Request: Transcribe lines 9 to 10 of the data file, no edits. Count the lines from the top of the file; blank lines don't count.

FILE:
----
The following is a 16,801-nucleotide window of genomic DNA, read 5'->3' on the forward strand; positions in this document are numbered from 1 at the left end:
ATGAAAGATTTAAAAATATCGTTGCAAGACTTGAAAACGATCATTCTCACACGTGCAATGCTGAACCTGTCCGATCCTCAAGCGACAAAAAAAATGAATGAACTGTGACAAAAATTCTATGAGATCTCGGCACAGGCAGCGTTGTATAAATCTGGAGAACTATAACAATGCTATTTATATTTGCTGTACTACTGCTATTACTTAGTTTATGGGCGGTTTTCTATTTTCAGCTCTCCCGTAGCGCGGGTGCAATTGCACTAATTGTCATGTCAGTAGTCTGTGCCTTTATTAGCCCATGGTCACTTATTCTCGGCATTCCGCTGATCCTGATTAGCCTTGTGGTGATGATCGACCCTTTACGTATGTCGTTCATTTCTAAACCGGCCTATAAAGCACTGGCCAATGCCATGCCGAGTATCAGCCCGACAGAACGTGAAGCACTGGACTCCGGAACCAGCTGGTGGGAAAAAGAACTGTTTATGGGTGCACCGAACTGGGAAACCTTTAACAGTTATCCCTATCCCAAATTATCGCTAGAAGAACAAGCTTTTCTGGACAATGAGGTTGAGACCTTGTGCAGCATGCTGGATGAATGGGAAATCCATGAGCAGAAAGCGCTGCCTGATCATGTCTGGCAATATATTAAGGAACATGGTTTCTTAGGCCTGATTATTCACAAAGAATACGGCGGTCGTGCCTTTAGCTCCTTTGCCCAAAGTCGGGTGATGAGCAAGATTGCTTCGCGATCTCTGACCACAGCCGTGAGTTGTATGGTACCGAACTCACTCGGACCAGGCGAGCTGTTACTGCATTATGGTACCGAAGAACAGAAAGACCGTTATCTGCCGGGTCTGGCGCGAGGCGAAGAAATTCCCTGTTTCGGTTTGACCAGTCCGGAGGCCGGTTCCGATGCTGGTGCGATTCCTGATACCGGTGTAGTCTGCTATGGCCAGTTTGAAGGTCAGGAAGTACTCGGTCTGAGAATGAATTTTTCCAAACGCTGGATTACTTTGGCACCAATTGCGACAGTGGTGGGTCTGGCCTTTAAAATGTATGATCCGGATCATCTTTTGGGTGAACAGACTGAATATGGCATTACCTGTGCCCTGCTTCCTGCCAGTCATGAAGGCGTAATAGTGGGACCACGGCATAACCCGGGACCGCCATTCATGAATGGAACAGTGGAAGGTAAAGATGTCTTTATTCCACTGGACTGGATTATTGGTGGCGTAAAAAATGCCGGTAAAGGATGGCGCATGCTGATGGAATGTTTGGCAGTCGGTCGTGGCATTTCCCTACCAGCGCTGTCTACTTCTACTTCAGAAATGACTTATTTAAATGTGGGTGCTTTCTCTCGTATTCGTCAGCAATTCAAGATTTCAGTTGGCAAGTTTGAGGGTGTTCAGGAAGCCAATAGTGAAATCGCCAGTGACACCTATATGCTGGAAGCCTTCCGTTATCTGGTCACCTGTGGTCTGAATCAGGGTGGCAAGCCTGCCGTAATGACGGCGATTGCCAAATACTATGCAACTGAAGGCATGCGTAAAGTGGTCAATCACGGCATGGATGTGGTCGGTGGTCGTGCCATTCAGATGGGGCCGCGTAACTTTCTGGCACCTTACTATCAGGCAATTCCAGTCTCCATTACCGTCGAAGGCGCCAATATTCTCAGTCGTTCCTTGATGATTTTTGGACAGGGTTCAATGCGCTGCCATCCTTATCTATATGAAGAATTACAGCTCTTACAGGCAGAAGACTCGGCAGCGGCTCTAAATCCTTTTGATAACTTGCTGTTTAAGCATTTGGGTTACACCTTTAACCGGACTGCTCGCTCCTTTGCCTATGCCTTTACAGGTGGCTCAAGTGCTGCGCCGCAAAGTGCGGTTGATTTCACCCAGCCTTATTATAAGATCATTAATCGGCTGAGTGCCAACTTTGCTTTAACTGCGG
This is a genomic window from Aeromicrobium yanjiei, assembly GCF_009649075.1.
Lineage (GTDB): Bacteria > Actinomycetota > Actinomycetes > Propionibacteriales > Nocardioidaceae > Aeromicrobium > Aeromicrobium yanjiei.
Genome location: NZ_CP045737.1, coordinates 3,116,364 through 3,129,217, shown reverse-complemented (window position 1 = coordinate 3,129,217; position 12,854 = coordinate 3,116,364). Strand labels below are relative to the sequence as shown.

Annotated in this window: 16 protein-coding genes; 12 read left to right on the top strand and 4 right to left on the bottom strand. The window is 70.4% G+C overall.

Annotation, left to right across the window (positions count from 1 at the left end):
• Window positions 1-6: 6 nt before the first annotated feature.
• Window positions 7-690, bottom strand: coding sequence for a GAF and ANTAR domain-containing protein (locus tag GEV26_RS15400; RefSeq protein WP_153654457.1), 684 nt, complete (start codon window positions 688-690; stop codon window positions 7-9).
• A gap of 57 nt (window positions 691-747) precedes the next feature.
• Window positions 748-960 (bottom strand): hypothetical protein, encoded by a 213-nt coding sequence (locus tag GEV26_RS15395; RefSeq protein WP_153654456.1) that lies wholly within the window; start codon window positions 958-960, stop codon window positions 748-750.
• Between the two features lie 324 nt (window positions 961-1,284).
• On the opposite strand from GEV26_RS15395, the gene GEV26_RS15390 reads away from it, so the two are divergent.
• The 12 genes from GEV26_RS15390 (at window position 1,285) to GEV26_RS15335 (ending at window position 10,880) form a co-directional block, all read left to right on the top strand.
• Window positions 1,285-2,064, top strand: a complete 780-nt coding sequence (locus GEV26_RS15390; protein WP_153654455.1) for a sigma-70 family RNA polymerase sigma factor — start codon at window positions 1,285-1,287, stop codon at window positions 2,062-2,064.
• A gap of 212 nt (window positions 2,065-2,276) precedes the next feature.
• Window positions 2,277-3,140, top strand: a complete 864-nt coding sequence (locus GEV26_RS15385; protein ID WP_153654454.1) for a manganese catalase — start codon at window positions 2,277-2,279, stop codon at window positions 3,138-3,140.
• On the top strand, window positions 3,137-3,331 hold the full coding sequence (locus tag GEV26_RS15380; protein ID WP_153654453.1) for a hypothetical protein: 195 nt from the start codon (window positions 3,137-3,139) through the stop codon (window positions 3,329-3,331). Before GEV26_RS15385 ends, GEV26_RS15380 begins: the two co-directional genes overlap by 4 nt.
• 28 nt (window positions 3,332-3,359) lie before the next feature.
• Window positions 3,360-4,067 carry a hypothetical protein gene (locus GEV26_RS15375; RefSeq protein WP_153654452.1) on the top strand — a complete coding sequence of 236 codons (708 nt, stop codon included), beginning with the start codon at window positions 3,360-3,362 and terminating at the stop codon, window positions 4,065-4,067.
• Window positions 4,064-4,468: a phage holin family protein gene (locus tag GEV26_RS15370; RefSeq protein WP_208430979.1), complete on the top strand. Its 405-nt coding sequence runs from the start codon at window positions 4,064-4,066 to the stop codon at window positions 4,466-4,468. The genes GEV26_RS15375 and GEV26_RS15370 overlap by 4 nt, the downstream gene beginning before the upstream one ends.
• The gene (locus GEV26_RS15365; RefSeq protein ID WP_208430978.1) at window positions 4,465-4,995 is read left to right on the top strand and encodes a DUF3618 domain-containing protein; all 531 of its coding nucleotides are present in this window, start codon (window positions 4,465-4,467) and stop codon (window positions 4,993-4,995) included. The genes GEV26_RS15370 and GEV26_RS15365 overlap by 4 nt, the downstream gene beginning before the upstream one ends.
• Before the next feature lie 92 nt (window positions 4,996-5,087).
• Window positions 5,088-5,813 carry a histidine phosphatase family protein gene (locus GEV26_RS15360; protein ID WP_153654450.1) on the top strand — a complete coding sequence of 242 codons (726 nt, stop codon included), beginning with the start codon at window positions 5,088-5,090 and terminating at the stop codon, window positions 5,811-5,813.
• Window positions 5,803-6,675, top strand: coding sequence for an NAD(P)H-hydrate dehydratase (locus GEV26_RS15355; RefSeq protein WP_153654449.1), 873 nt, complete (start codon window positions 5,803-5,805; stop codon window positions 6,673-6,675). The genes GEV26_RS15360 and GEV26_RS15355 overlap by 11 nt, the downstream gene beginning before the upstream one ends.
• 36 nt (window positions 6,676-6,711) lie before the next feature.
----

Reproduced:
• Window positions 7-690, bottom strand: coding sequence for a GAF and ANTAR domain-containing protein (locus tag GEV26_RS15400; RefSeq protein WP_153654457.1), 684 nt, complete (start codon window positions 688-690; stop codon window positions 7-9).
• A gap of 57 nt (window positions 691-747) precedes the next feature.